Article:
By Vishal Kale
The election of Trump as POTUS had got the right wing in India into a celebratory mode; there were hopes of this event having a positive impetus on the Indo-US relationship. This hope was, at the outset, a wildly optimistic hope, given that Trump was elected on a protectionist rhetoric, a message of bringing jobs back to the USA; this was, however, ignored in the larger light of his views on terrorism as well as other factors, which seemed to indicate good tidings.
THE EARLY INDICATORS
In the approximately 100-odd days since his taking over as POTUS, early indicators have given enough reason for the more optimistic among us Indians to become far more realistic. Trump as a President has done exactly as he had promised – which is admittedly a surprise to many. Frankly, on one side, it is good to see a politician walking the talk in the USA. But that said, the other side of the equation has given rise to many deep-rooted questions which need to be addressed.
WHY THE HOPE?
This rising hope of a ‘Good Trump for India’ was primarily based on two things. The first was the expected hardline anti-Pakistan strategy; this made the avid followers in India pay little to no heed on his economic policies, and their impact on India. The second thing was an expectation of better ties on the basis of a congenial geopolitical approach. The sum of these expectations were high hopes on a pro-India stance.
His focus has been on creating jobs or rather creating an America for the Americans, a thought which has turned out to be fruitful for the Americans. But, it has come at a cost. In a connected world, if tossing a coin brings up heads for one it undoubtedly brings up tails for the other i.e., as factors of production are related, money flows easily across continents. In the present scenario, more jobs in America means lesser jobs in India, as visa rules tighten up, and Indian companies are forced to invest in the USA not just in infrastructure but in hiring as well. This means, as per at least one article, loss of jobs in India, to the ratio of 4:1 as a result of manufacturing facilities, development centers and ITs shifting base to the USA.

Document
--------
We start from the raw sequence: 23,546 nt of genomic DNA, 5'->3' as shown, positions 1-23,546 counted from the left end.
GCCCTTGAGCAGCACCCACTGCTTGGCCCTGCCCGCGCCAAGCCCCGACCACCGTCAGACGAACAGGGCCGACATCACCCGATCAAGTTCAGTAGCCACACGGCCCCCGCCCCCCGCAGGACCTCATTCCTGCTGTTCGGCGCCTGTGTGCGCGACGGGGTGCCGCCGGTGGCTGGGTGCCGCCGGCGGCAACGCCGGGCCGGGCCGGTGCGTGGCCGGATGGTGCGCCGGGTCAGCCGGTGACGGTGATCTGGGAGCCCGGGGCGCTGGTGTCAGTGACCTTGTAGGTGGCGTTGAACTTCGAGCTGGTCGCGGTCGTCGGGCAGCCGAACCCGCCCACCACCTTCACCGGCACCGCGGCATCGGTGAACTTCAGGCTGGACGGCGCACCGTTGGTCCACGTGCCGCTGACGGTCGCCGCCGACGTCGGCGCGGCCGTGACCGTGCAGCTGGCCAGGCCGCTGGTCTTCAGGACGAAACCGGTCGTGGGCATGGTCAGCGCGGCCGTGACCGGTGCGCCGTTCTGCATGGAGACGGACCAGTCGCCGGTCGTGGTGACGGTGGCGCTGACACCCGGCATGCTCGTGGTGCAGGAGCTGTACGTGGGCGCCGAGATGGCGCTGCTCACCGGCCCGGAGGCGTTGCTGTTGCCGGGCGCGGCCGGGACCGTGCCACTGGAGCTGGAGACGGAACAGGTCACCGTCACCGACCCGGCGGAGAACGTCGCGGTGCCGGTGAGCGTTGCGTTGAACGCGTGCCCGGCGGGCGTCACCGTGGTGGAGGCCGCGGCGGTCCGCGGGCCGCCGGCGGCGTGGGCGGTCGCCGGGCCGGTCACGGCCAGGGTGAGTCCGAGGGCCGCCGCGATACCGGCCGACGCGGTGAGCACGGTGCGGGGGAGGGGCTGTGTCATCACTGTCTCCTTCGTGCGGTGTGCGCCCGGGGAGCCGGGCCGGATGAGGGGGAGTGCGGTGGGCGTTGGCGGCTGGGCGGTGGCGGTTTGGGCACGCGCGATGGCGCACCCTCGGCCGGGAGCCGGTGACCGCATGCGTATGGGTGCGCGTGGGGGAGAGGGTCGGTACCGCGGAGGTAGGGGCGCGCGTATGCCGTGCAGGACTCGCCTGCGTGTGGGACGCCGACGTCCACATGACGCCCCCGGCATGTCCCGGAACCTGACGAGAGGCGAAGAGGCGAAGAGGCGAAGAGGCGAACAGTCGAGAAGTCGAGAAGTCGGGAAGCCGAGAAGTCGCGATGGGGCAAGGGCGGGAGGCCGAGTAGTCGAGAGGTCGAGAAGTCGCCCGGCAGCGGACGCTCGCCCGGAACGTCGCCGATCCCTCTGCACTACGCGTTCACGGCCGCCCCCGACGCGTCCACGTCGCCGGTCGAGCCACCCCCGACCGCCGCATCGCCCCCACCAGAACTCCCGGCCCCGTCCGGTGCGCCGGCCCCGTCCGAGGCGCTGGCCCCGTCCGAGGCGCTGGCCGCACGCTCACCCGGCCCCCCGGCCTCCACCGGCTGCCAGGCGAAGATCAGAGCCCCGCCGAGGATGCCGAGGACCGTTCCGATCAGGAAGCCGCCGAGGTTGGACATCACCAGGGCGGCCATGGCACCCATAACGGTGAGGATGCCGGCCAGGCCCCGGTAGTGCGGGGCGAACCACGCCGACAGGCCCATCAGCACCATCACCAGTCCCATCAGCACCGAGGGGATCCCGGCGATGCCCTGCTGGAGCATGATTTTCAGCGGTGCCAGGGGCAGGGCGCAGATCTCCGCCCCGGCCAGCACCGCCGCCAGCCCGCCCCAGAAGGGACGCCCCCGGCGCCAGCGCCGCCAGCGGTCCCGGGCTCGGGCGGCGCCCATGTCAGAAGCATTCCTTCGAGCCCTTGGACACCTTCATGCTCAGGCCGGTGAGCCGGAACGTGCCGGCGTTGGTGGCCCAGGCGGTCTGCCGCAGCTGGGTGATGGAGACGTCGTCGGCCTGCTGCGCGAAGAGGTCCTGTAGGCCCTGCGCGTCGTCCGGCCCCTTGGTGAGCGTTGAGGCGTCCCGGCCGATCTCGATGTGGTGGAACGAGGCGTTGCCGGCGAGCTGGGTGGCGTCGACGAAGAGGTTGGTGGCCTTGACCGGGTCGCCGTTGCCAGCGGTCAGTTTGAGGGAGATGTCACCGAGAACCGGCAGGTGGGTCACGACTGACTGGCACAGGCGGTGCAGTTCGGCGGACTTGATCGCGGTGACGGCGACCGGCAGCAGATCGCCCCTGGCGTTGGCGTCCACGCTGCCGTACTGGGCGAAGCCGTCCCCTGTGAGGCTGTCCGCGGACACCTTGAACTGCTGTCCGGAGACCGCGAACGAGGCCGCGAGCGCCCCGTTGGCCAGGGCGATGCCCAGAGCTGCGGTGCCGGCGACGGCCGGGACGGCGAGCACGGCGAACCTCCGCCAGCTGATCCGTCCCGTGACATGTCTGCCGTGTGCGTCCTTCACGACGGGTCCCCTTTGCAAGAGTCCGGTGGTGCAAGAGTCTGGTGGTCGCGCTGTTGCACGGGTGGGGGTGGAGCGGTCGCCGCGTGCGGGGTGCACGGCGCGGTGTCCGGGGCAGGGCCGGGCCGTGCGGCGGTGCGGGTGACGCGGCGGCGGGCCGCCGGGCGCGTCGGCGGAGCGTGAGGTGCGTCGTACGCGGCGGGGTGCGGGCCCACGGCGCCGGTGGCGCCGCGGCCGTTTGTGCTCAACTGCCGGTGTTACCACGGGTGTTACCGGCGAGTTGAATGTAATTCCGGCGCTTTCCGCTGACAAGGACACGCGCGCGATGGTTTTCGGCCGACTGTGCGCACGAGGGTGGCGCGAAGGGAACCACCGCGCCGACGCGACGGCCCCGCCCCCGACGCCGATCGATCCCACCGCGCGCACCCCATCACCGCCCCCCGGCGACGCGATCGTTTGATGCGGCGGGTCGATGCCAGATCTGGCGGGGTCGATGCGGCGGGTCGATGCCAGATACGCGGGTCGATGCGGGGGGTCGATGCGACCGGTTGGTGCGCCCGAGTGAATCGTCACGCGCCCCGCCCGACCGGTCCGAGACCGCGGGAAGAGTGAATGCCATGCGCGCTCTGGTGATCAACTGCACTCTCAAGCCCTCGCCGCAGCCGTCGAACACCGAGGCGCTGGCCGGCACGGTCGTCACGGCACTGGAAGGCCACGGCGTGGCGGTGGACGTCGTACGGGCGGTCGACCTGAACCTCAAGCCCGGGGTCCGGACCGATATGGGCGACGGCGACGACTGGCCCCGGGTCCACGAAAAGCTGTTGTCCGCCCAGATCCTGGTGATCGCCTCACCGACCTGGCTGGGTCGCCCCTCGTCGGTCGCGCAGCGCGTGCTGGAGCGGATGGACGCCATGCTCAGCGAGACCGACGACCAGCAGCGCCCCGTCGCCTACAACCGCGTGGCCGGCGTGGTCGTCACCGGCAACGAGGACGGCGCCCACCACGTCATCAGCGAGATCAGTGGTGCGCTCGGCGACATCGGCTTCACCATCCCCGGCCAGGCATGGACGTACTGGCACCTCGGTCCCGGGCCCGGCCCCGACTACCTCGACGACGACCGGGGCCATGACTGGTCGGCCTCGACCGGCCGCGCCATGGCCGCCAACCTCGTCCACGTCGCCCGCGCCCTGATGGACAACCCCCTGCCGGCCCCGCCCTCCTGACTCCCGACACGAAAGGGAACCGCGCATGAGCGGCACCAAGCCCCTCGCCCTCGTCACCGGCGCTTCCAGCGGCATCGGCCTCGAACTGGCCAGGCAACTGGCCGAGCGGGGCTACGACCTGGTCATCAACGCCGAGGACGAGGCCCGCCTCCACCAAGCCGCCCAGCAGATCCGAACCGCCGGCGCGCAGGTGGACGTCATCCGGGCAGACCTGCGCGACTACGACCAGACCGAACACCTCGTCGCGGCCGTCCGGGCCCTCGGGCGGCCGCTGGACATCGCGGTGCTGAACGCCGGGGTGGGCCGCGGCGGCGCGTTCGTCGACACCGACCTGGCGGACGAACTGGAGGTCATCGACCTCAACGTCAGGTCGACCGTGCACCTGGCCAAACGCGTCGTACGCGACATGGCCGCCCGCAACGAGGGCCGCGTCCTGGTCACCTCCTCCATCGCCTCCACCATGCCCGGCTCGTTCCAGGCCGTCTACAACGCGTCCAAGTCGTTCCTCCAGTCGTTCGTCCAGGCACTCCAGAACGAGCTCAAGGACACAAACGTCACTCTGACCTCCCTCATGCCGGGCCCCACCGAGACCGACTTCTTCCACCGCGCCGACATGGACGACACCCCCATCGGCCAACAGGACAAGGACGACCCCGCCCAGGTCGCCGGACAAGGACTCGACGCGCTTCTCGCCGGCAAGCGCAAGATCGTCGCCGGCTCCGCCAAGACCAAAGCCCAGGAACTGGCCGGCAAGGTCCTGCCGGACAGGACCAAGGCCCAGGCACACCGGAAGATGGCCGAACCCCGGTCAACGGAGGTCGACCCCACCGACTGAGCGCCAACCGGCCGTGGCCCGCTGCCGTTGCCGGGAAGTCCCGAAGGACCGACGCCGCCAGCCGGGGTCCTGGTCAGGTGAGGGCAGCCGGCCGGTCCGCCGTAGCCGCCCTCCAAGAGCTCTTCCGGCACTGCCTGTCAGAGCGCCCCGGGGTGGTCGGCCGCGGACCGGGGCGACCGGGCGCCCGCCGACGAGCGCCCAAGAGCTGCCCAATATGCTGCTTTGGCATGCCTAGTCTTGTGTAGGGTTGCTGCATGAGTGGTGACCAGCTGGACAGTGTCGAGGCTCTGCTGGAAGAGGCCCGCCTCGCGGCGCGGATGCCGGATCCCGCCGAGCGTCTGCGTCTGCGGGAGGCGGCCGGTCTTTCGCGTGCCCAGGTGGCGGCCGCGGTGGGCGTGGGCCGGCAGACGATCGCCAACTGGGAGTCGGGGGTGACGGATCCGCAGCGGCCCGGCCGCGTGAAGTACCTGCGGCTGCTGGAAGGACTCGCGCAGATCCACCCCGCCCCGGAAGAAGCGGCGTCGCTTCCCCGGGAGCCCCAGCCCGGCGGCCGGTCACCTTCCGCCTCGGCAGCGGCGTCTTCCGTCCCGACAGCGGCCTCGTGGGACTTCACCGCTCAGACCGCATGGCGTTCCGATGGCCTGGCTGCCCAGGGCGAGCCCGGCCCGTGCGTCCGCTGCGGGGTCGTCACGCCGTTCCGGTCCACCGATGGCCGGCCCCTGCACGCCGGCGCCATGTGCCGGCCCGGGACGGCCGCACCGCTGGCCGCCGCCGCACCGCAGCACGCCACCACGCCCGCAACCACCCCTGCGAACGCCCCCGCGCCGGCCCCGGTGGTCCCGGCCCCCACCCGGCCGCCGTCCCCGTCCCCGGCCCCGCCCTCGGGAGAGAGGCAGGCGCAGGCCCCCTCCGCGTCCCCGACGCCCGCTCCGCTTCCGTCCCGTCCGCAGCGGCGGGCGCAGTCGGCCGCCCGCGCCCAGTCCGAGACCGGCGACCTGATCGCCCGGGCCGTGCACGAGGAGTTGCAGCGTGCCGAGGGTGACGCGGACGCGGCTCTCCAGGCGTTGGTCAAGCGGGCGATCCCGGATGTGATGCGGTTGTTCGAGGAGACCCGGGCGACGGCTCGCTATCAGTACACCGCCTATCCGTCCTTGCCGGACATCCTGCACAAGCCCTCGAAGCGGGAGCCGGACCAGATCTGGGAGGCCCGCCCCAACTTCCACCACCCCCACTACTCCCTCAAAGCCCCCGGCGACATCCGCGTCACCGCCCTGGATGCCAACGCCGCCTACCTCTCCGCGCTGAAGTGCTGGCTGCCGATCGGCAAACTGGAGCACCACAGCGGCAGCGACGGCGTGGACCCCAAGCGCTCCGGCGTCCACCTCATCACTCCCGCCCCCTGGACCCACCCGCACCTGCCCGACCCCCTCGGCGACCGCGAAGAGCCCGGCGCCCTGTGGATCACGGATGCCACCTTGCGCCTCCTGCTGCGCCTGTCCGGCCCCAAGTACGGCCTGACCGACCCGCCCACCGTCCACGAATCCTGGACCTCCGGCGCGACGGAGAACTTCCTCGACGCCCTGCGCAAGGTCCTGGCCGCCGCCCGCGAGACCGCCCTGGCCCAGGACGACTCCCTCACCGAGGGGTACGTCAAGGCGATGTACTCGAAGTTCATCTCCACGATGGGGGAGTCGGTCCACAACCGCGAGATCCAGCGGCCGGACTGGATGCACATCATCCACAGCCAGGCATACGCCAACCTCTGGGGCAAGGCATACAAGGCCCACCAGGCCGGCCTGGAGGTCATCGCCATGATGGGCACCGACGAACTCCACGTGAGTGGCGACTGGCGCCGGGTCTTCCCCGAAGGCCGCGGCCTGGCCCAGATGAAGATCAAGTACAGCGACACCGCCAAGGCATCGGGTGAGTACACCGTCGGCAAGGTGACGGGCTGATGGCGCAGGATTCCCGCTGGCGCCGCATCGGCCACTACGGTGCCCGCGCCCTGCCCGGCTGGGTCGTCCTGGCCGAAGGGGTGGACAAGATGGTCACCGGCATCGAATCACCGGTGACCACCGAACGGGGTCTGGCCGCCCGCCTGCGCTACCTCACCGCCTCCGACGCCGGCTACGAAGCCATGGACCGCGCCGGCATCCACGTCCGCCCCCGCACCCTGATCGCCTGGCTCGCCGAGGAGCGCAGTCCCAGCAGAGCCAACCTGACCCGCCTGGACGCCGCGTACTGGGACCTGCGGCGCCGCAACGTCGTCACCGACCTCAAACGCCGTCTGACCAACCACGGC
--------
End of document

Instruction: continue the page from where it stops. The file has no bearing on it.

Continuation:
From this one example alone, it can be seen that the coming of Trump is not really as great a thing for us Indians as was expected, at least not in the business atmosphere. Now whether it is entirely a bad thing remains to be seen; just because it isn’t good doesn’t automatically mean it is bad. It depends on a variety of sectors as well as on our response on the diplomatic and business fronts. That is something that we shall see in the near future.
Having said that, there are early indicators of rising stress in some other areas as well, where disputes are pending, or where the Trump administration is showing signs of toughness. For instance–
- The US government has reduced taxes levied on startups and corporates (corporate taxes), which might cause ever-increasing investment decision to go to the USA as the cost factor of investing in emerging economies gets balanced out;
- The continuing solar dispute shows no signs of abating;
- The USA reviewing nations with which it has a trade deficit is another area of potentially rising stress. Note that early last month, the Trump administration launched a 90-day investigation of countries, including India, against which the US runs a bilateral trade deficit. The rising pressure to export more to India from the USA is bound to cause distortions in various areas.
This trend of moves that have the potential to disturb India doesn’t stop at trade. It extends to the geopolitical and strategic levels as well, where there is a lot more clarity needed on direction as on date. So far, the USA has not only shown zero indication of acting against Pakistan, it has in fact done the reverse, trying to re-hyphenate India-Pakistan, offering to intervene in our bilateral matters. More recently, it gave indications of cutting aid to India, while keeping Pakistan untouched. Its ever-increasing approach and tilt towards China is another geopolitical aspect that needs to be factored in.
Putting it all together brings forward the daunting reality. India & USA are as far apart as they were before; yes, there are possibilities of great relations, a potential which was absent earlier. But the very real differences in worldview, economic realities and priorities, internal realities, and geopolitical differences mean that we need to keep our eyes peeled, and our options open; we need to ensure our interests are protected. And this is where the right-wing can help by stopping the rhetoric. For now, there is enough reason for us to be realistic, and to stop eulogizing Trump and the USA.
Featured Image Credit: Medium Corporation US
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